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In April, top U.S. military commanders strongly suggested that Russia has been arming the Afghan Taliban, whom the U.S. has been battling since 2001. On Tuesday, CNN presented footage it says backs up those claims. In the videos, two different Taliban factions show off weapons they claim were donated by Russia, in one case to a rival Taliban faction. The weapons — sniper rifles, heavy machine guns, and a variant of the Kalashnikov — have been scrubbed of any identifying marks. Russia has denied earlier reports that it is arming the Taliban.

In one video, a Taliban splinter group near Harat, in western Afghanistan, says the weapons it is displaying were seized from a mainstream Taliban group that attacked it. "These weapons were given to the fighters of Mullah Haibatullah by the Russians via Iran," said the faction's deputy leader, Mullah Abdul Manan Niazi. "The Russians are giving them these weapons to fight ISIS in Afghanistan, but they are using them against us too." The second Taliban group, near Kabul, said they were given the weapons at no cost across the border with Tajikistan, probably from "the Russians."

CNN asked weapons experts from the Small Arms Survey to examine the videos, and the experts said there was nothing concrete to tie the arms to Moscow, though the lack of any identifying marks in itself was a little suspect. "The Russians have said that they maintain contact with the Taliban, we have lots of other reports from other people they are arming the Taliban," Afghan government spokesman Sediq Sediqi tells CNN. "There is no smoke without fire." You can watch the videos and read more about the weapons at CNN. Peter Weber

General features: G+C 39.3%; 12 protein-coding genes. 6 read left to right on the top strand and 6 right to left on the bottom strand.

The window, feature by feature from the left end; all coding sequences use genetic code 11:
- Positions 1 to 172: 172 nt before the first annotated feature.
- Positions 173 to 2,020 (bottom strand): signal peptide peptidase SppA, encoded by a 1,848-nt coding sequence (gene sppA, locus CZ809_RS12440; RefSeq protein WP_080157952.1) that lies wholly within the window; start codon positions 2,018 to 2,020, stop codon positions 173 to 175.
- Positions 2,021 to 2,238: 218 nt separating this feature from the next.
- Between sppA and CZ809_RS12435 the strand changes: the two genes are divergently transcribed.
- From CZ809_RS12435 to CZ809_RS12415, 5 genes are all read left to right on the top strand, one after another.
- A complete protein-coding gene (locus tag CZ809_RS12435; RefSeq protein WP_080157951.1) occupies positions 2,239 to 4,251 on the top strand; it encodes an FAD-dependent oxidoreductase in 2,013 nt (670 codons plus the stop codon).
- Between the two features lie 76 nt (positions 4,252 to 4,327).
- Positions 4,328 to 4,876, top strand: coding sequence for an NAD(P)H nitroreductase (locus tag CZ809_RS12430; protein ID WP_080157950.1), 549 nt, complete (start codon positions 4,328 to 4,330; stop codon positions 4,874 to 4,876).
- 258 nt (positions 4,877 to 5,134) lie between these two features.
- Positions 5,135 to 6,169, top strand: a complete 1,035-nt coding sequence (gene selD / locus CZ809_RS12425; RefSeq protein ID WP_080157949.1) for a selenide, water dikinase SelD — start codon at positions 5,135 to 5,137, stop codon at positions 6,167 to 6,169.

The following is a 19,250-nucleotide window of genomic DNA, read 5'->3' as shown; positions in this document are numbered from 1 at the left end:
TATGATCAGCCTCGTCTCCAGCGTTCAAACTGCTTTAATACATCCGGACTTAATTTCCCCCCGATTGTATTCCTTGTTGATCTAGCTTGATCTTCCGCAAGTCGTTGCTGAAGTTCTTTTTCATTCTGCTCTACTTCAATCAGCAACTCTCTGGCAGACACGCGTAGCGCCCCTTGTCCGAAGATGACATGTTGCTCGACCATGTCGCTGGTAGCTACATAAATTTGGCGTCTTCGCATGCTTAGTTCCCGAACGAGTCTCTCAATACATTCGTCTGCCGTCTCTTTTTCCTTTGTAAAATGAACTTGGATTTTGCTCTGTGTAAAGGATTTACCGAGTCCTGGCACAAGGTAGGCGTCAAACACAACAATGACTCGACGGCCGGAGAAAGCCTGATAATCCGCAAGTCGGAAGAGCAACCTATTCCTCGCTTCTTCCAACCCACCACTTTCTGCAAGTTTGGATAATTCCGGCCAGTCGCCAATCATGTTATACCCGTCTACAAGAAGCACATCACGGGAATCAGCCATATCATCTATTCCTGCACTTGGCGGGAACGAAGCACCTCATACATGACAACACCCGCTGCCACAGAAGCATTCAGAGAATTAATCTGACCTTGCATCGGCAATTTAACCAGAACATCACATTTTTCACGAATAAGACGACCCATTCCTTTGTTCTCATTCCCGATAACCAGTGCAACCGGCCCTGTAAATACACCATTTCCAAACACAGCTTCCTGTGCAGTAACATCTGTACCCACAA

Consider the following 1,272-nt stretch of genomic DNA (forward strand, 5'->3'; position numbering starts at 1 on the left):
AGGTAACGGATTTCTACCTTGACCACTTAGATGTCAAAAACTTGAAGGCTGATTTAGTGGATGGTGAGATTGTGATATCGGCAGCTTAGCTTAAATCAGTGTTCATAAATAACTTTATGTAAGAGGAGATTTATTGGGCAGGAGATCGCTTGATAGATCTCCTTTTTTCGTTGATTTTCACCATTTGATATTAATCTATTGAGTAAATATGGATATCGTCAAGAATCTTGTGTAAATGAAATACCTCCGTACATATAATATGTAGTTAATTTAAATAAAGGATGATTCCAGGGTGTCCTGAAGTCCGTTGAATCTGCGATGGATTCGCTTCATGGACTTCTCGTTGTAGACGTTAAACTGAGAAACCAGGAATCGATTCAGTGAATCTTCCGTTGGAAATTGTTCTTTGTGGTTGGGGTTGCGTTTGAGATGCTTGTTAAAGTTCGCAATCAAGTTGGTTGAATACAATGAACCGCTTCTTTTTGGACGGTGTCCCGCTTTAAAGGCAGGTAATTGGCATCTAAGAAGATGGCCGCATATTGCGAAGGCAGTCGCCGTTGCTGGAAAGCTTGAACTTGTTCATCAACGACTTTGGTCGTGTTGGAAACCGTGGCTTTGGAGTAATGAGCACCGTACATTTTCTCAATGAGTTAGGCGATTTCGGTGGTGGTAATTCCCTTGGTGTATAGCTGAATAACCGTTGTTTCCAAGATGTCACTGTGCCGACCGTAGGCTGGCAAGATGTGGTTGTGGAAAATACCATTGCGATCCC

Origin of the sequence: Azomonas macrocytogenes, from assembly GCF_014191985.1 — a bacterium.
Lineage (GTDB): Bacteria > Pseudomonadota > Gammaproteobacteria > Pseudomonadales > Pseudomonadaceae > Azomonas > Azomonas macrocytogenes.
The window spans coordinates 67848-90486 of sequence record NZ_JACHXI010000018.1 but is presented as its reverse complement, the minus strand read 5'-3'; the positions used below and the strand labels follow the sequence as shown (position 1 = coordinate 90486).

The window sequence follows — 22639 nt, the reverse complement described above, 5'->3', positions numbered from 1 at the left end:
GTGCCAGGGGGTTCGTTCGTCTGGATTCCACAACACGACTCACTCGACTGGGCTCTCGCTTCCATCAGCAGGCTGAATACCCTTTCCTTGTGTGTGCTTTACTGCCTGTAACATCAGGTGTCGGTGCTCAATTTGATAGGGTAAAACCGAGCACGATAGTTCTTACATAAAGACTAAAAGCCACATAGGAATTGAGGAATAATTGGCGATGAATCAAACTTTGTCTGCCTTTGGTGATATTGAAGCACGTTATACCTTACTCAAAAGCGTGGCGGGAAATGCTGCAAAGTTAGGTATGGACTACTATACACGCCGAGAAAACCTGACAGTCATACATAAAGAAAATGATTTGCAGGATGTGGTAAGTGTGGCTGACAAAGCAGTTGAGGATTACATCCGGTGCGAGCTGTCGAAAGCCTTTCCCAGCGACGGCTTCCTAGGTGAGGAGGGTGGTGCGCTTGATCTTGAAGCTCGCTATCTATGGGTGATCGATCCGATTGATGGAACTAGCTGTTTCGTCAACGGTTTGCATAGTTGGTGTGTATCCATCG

7:56 a.m. ET

Morning Joe's Mika Brzezinski suggested Tuesday that President Trump's recent treatment of Attorney General Jeff Sessions isn't all that different from Trump's treatment of one of his greatest mortal enemies. "It feels like he's treating Sessions and many others along the way in this administration like Rosie O'Donnell," Brzezinski said.

Now, Trump has not called Sessions "crude, rude, obnoxious, and dumb" — all among the words he's used to describe O'Donnell in their decade-long insult battle. On Tuesday, however, Trump did call Sessions out on Twitter for his "VERY weak position on Hillary Clinton crimes." The day before, Trump labeled Sessions "beleaguered."

Morning Joe co-host Joe Scarborough contended that Trump's tweets indicate he's "still in that mindset" of his old days battling O'Donnell and "insulting each other back and forth." "It was just a media spectacle," Scarborough said. "He doesn't understand that when he's in Washington, D.C. and he is fighting his attorney general and he is fighting Bob Mueller and he is fighting James Comey that this isn't a media game."

When you're president you don't just "boost your ratings up," Scarborough quipped. "Even Rosie O'Donnell would say that — it's not a game," he added.

Watch it below. The O'Donnell comparison comes in around the 6:36 mark. Becca Stanek